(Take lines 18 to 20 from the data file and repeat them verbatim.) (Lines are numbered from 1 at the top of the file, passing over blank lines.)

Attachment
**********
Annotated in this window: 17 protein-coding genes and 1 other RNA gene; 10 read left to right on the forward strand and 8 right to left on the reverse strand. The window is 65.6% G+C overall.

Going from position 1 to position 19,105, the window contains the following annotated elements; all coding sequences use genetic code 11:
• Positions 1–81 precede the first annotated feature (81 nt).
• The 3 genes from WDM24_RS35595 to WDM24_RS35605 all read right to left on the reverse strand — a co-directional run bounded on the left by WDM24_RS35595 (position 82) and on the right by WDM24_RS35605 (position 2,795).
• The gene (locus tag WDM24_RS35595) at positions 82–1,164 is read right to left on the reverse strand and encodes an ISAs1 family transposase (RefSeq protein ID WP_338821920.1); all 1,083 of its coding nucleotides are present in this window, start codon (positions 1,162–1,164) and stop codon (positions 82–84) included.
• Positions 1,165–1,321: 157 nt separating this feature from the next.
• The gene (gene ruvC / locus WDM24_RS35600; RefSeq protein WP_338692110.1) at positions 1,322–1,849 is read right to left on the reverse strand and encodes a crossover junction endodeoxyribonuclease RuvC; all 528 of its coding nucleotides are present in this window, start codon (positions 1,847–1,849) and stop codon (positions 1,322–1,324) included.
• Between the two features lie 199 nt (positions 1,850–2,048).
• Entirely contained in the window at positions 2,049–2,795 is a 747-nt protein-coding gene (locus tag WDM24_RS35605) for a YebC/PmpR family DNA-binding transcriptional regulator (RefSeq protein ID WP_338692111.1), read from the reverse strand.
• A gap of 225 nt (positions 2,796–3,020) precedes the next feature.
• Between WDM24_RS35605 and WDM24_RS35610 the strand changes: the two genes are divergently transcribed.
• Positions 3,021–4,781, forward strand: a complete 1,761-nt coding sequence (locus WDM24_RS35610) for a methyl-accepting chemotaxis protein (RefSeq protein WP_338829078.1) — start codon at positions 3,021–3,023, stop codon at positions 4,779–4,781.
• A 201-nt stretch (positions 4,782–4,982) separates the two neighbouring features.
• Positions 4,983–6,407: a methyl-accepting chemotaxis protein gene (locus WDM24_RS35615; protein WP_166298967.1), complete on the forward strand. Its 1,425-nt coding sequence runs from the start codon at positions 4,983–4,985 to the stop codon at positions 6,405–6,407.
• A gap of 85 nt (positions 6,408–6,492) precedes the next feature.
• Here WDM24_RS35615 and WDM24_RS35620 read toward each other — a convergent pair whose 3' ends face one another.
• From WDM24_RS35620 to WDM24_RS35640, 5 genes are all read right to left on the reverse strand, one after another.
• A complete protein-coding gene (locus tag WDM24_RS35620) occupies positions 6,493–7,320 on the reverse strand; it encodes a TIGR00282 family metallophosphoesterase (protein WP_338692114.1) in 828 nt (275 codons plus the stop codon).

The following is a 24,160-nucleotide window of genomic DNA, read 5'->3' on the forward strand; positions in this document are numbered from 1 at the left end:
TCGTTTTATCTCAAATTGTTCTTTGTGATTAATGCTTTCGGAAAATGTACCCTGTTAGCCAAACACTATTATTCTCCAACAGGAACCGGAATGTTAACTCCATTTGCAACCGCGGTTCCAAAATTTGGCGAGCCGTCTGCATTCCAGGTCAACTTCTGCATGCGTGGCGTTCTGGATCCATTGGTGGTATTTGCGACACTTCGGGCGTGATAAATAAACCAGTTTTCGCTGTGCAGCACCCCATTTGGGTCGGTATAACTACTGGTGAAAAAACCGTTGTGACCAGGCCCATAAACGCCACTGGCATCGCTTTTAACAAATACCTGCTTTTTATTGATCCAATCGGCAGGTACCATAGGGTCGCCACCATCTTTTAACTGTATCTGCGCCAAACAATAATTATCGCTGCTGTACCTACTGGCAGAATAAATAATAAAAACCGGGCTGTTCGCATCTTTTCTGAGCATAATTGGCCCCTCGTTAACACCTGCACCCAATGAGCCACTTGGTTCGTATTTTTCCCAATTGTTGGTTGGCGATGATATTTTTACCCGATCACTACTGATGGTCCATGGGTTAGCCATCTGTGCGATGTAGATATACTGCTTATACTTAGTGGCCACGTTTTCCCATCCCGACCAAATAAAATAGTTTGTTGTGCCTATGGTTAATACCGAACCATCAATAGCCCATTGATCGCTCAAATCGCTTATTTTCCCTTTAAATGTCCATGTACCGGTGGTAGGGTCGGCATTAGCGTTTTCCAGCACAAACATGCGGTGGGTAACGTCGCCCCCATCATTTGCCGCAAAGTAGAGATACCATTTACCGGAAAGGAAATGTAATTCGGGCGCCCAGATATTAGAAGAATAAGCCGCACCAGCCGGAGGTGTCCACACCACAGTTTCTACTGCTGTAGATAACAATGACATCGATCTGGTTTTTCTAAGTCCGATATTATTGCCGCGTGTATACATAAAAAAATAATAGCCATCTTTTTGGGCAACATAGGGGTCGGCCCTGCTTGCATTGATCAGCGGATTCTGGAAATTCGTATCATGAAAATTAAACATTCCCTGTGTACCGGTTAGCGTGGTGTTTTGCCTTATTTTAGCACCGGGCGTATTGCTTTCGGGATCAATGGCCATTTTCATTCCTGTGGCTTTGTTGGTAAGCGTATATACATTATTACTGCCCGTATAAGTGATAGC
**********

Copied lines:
• A complete protein-coding gene (locus tag WDM24_RS35620) occupies positions 6,493–7,320 on the reverse strand; it encodes a TIGR00282 family metallophosphoesterase (protein WP_338692114.1) in 828 nt (275 codons plus the stop codon).

The following is a 24,160-nucleotide window of genomic DNA, read 5'->3' on the forward strand; positions in this document are numbered from 1 at the left end:
TCGTTTTATCTCAAATTGTTCTTTGTGATTAATGCTTTCGGAAAATGTACCCTGTTAGCCAAACACTATTATTCTCCAACAGGAACCGGAATGTTAACTCCATTTGCAACCGCGGTTCCAAAATTTGGCGAGCCGTCTGCATTCCAGGTCAACTTCTGCATGCGTGGCGTTCTGGATCCATTGGTGGTATTTGCGACACTTCGGGCGTGATAAATAAACCAGTTTTCGCTGTGCAGCACCCCATTTGGGTCGGTATAACTACTGGTGAAAAAACCGTTGTGACCAGGCCCATAAACGCCACTGGCATCGCTTTTAACAAATACCTGCTTTTTATTGATCCAATCGGCAGGTACCATAGGGTCGCCACCATCTTTTAACTGTATCTGCGCCAAACAATAATTATCGCTGCTGTACCTACTGGCAGAATAAATAATAAAAACCGGGCTGTTCGCATCTTTTCTGAGCATAATTGGCCCCTCGTTAACACCTGCACCCAATGAGCCACTTGGTTCGTATTTTTCCCAATTGTTGGTTGGCGATGATATTTTTACCCGATCACTACTGATGGTCCATGGGTTAGCCATCTGTGCGATGTAGATATACTGCTTATACTTAGTGGCCACGTTTTCCCATCCCGACCAAATAAAATAGTTTGTTGTGCCTATGGTTAATACCGAACCATCAATAGCCCATTGATCGCTCAAATCGCTTATTTTCCCTTTAAATGTCCATGTACCGGTGGTAGGGTCGGCATTAGCGTTTTCCAGCACAAACATGCGGTGGGTAACGTCGCCCCCATCATTTGCCGCAAAGTAGAGATACCATTTACCGGAAAGGAAATGTAATTCGGGCGCCCAGATATTAGAAGAATAAGCCGCACCAGCCGGAGGTGTCCACACCACAGTTTCTACTGCTGTAGATAACAATGACATCGATCTGGTTTTTCTAAGTCCGATATTATTGCCGCGTGTATACATAAAAAAATAATAGCCATCTTTTTGGGCAACATAGGGGTCGGCCCTGCTTGCATTGATCAGCGGATTCTGGAAATTCGTATCATGAAAATTAAACATTCCCTGTGTACCGGTTAGCGTGGTGTTTTGCCTTATTTTAGCACCGGGCGTATTGCTTTCGGGATCAATGGCCATTTTCATTCCTGTGGCTTTGTTGGTAAGCGTATATACATTATTACTGCCCGTATAAGTGATAGC